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Touring with a Garmin

Old 03-20-09, 12:46 AM
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Touring with a Garmin

I am curious to hear experiences of touring with a Garmin gps computer before making the plunge. How detailed are the maps? Does a Garmin completely eliminate the need for paper maps? Does it depend more on where you're touring? Are all the features with newer models helpful for touring? Thanks...
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Old 03-20-09, 01:59 AM
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Of course charging it will be an issue. Solar charger? Nights in hotels?
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Old 03-20-09, 02:29 AM
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Hi,

The details are similiar to a paper map (depends on the map). But the size is different - For a good overview I prefer paper maps. Of course it depends where you tour. So for Ghana is no map from Garmin available. So you have to search for other venders/free maps. Not all features are helpful for touring except you want to geocache on a tour..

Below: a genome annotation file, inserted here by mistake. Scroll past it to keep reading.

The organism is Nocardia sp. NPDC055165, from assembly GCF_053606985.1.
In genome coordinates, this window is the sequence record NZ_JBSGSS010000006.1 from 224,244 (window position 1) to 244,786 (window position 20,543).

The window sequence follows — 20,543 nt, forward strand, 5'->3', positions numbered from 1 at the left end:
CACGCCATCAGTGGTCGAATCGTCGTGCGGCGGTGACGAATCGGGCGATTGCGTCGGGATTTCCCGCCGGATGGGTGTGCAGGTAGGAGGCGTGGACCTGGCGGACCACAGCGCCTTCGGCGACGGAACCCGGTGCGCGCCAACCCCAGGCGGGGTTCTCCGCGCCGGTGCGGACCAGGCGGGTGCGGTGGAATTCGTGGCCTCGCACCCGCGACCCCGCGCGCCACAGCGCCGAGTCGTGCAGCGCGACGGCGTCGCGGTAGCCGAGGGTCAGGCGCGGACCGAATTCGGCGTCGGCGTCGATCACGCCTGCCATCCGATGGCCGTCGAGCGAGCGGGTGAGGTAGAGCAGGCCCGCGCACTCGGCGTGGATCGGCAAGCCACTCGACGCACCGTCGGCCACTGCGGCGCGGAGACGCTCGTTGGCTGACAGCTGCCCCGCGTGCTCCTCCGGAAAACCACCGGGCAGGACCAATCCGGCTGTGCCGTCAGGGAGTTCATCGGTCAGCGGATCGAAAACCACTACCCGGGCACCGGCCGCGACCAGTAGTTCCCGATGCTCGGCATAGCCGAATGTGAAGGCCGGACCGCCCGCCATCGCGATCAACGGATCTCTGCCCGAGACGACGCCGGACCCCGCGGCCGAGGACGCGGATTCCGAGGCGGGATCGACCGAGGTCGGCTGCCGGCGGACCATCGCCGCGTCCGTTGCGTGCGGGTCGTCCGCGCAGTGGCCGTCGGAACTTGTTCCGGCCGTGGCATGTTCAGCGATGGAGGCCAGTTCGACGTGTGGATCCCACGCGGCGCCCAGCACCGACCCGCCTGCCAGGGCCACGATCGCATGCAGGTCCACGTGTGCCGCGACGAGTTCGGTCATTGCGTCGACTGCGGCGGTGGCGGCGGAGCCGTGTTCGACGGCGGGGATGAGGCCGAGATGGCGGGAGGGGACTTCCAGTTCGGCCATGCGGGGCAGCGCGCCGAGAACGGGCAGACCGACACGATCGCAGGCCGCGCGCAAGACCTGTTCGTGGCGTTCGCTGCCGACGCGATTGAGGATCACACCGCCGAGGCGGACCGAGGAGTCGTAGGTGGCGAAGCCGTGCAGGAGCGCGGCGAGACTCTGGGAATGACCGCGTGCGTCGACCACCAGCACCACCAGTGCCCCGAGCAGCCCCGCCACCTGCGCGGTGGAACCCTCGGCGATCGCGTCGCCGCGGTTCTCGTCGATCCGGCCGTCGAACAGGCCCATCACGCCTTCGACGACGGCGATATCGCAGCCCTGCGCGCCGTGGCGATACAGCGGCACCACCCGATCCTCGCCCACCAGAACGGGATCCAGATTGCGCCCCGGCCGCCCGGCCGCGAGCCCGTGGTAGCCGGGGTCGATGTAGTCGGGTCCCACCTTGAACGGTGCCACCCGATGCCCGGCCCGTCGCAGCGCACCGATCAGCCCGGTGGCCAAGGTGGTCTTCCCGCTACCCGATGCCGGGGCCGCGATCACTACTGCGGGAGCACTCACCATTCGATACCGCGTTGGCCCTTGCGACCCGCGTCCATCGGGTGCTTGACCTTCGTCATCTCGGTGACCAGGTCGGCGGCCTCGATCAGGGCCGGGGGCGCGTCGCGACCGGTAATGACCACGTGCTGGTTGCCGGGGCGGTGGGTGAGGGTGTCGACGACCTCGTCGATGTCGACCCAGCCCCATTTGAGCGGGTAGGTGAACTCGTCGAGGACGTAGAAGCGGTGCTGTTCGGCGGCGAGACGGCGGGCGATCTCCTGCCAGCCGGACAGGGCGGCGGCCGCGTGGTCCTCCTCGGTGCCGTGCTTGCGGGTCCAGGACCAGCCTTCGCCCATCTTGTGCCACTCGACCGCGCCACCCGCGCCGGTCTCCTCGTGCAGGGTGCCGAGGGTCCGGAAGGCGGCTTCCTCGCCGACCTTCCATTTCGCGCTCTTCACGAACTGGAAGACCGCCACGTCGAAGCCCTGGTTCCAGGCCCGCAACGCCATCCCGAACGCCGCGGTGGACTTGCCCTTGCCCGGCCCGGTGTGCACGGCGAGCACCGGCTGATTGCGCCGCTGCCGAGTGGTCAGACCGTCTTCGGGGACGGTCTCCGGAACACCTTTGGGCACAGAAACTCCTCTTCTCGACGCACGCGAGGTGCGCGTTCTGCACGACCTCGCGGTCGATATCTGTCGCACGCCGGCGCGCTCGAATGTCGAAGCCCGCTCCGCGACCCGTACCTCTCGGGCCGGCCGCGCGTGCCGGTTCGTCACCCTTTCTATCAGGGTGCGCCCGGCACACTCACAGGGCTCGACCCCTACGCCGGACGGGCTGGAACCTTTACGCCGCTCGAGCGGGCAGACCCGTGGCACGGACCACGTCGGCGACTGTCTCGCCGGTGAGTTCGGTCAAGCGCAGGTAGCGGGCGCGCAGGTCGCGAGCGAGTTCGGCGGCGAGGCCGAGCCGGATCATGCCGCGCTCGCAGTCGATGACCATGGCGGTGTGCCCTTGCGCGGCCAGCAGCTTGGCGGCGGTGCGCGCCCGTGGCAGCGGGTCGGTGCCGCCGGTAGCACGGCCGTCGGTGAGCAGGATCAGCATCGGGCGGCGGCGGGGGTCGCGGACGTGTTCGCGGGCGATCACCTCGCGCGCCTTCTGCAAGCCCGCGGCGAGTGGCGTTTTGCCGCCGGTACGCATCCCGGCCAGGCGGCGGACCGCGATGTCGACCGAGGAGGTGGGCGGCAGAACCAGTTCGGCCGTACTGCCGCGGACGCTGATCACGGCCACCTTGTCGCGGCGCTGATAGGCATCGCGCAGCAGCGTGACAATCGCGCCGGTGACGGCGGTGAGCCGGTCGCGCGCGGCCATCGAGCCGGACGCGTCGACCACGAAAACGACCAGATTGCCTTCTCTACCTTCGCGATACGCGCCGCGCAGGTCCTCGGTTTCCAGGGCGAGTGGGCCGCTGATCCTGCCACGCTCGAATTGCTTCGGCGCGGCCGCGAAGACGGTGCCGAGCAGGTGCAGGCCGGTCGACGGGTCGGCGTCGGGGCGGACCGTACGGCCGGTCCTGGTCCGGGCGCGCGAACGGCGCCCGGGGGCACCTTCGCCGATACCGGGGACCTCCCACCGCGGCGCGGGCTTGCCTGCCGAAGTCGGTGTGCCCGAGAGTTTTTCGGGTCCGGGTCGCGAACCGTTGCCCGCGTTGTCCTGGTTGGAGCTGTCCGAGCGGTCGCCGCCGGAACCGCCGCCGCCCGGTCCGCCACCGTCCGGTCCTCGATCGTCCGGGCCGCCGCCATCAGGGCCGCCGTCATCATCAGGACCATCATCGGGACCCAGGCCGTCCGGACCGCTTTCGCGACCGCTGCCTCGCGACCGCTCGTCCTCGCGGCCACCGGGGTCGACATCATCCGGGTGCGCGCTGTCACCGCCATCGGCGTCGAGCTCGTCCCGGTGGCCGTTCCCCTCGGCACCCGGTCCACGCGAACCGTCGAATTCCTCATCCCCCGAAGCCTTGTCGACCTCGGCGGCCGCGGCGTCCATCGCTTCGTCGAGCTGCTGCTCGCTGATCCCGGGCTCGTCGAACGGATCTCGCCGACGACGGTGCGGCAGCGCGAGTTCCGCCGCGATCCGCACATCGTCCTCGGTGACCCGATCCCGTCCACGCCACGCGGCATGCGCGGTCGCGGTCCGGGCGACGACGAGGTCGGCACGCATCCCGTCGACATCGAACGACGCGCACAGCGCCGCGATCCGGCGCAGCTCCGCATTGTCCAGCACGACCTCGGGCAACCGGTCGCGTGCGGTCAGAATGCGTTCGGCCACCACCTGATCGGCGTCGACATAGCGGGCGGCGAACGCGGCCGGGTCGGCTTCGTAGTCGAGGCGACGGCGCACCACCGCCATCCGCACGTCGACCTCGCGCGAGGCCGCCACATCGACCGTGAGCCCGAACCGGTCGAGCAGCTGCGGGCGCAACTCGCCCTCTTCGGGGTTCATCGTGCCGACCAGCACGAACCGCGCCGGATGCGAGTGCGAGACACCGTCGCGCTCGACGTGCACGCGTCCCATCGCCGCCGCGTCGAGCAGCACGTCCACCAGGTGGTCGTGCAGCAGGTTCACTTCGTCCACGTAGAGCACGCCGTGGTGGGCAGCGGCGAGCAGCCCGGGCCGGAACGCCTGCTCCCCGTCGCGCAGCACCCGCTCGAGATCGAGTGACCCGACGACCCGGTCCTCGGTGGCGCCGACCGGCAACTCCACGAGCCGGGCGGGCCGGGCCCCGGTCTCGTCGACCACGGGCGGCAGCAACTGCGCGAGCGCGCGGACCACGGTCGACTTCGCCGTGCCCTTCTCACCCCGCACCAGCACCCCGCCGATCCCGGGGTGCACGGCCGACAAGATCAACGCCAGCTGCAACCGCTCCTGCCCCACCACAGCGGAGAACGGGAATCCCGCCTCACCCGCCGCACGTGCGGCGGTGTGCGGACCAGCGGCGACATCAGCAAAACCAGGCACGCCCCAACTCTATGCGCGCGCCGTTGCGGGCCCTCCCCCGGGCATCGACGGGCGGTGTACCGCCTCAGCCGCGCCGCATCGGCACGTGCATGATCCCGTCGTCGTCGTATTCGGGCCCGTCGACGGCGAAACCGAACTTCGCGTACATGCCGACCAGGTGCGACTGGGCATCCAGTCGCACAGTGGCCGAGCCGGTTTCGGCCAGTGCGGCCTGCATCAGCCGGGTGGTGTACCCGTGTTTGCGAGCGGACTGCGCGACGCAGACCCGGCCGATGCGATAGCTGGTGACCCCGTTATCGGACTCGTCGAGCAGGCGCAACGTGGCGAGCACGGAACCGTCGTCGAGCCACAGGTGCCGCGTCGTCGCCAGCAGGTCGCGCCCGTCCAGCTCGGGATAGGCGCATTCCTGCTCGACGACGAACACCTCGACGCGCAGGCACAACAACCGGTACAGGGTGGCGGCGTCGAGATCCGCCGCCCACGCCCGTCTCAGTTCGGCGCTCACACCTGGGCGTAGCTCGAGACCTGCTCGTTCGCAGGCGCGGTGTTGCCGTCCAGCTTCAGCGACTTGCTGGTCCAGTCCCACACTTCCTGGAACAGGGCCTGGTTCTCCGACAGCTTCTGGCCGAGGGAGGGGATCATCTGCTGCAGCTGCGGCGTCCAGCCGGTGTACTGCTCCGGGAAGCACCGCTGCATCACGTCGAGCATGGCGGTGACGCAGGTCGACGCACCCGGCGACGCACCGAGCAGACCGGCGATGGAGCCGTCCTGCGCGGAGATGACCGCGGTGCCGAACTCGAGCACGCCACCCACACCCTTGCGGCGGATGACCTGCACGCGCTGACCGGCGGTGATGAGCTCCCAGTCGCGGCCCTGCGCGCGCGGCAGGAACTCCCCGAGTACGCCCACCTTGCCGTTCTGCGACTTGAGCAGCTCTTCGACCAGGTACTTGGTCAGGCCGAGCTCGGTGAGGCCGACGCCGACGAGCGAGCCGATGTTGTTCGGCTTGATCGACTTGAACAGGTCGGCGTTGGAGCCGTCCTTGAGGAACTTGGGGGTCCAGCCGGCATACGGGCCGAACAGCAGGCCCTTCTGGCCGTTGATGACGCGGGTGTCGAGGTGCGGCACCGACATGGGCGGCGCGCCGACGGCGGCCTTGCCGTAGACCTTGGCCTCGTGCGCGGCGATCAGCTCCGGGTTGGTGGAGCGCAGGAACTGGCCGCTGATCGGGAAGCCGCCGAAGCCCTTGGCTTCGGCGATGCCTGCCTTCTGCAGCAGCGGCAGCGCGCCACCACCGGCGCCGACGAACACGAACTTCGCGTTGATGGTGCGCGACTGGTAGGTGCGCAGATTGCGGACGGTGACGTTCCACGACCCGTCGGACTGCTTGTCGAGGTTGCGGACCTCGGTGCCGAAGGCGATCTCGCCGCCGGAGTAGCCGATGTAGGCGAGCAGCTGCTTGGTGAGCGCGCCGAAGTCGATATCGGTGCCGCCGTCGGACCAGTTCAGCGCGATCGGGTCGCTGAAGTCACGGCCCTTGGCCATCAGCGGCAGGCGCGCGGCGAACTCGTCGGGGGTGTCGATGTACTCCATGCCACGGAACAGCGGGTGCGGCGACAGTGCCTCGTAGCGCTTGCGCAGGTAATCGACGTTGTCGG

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Old 03-20-09, 07:05 AM
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I haven't taken my Garmin GPS on a long tour, but I've used it on short trips. I find the GPS most helpful for figuring out exactly where you are when you're not sure. Ex, when you're wondering if you've missed a turn or whether it's still ahead of you. It can be a helpful supplement to a map, but for myself I would not consider relying only on the GPS.
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Old 03-20-09, 08:29 AM
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The most useful thing about a GPS is being able to plot a route on the computer and download it to your device. A GPS does replace maps the same size as the screen but since they don't make maps that size, a backup paper map can come in handy. Another helpful feature is finding food or a place to stay if something happens and you don't cover the ground you intended to cover in a day.
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Old 03-20-09, 08:35 AM
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Originally Posted by Boston Commuter